The Big 2022 AFL Grand Final Questions

Some of you may be aware of the reviews we conduct here at The Mongrel Punt. We like to dive deep and provide a bit of everything.

One of the formats I use is The Big Questions, which allows me to ask questions I usually know the answers to. However, sometimes, I can surprise myself and ask a question that genuinely makes me stop and think. It’s like doing maths and realising the answers aren’t in the back of the book, anymore.

And that is where I find myself heading into the 2022 AFL Grand Final.

Whilst The Big Questions works well in reviews, in a preview format, it opens cans of worms I may have thought were tinned spaghetti. Really, I don’t know where this game could go, but damn it, it is fun for me to speculate on what could happen.

And with that, let’s jump into The Big Questions as we head into the big one.



Jed Bews is definitely the best man that Geelong have for the job, but whether or not he gets it done remains to be seen.

Bews has a long list of scalps, and has given players like Eddie Betts and Charlie Cameron nightmares over the years – all to ridiculously low levels of fanfare – but on the big stage, against one of the form players in the game, Bews will have the first crack at shutting down the firestarter of the Sydney Swans.

And if he can keep Tom Papley quiet, the Swans seem to play with a hell of a lot less enthusiasm.

Papley didn’t play in their Round Two clash, but his two finals to date have seen him contribute five goals and, more importantly, set the Swans off and running when he hit the scoreboard.

Papley has been called the best celebrator in the game. He has been called a lot less-savoury things as well, but for the sake of appearing on google news, I will refrain from repeating them. The Bews v Papley contest could be the decisive factor in this game. Papley is capable of kicking multiple goals – he has done just that in 12 games this season, including eight of his last nine games. He is the form small forward in the game and he must be stopped.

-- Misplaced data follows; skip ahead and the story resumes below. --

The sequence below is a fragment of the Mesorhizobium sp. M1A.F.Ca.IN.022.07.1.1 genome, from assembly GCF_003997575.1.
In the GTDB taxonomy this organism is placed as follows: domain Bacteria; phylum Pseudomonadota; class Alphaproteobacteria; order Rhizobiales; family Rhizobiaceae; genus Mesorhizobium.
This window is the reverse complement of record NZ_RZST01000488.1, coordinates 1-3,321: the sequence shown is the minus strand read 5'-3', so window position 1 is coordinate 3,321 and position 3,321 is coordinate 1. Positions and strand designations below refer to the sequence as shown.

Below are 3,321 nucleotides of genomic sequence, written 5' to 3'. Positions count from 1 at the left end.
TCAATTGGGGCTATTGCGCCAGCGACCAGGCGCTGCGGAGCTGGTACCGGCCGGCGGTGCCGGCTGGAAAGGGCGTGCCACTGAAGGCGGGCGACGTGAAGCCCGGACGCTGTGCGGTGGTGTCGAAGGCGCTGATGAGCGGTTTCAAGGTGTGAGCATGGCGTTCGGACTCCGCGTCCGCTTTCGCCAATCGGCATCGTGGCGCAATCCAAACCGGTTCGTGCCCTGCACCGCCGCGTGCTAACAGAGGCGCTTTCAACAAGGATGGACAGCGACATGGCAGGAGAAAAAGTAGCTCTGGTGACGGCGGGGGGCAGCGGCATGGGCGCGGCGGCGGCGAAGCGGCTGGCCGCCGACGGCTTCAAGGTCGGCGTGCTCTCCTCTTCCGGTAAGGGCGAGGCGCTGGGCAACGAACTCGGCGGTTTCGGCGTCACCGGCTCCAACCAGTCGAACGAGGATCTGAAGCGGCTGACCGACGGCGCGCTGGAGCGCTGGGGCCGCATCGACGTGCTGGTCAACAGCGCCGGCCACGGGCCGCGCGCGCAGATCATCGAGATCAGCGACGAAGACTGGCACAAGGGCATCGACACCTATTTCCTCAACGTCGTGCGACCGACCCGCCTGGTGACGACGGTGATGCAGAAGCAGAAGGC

Bews could be the best man for the job, or he could just be the best the Cats have got. They would be hoping like hell that if he is the latter, that it will be good enough to stop Papley getting off the chain.



Well, the Cats don’t have a meandering half-back like Nick Daicos, Jack Sinclair, or Bailey Dale for Ryan Clarke to tag out o the game. The Cats have a different type of defensive structure, – one that doesn’t simply rely on one main rebounder.

In recent weeks, you could choose from any of Tom Stewart, Zach Tuohy, Mitch Duncan, Zach Guthrie, or Isaac Smith as their main avenue out of D50. It makes the deployment of Ryan Clarke against the Cats one of definite intrigue.

How does John Longmire use him in the Grand Final, and will he have the faith in the stopping skills of Clarke to play him on the key to Geelong’s back six and attempt to limit his influence?

I know that just above, I wrote about the options the Cats have to exit defensive 50, and I still believe that is the case, but Tom Stewart is more than just another defender – he is the complete package when it comes to being a mix of interceptor, rebounder, and defensive general. He controls that back fifty, and unless someone can control him, he will do as he pleases back there, using his ability to read the play and dictate terms to his direct opponent all game long.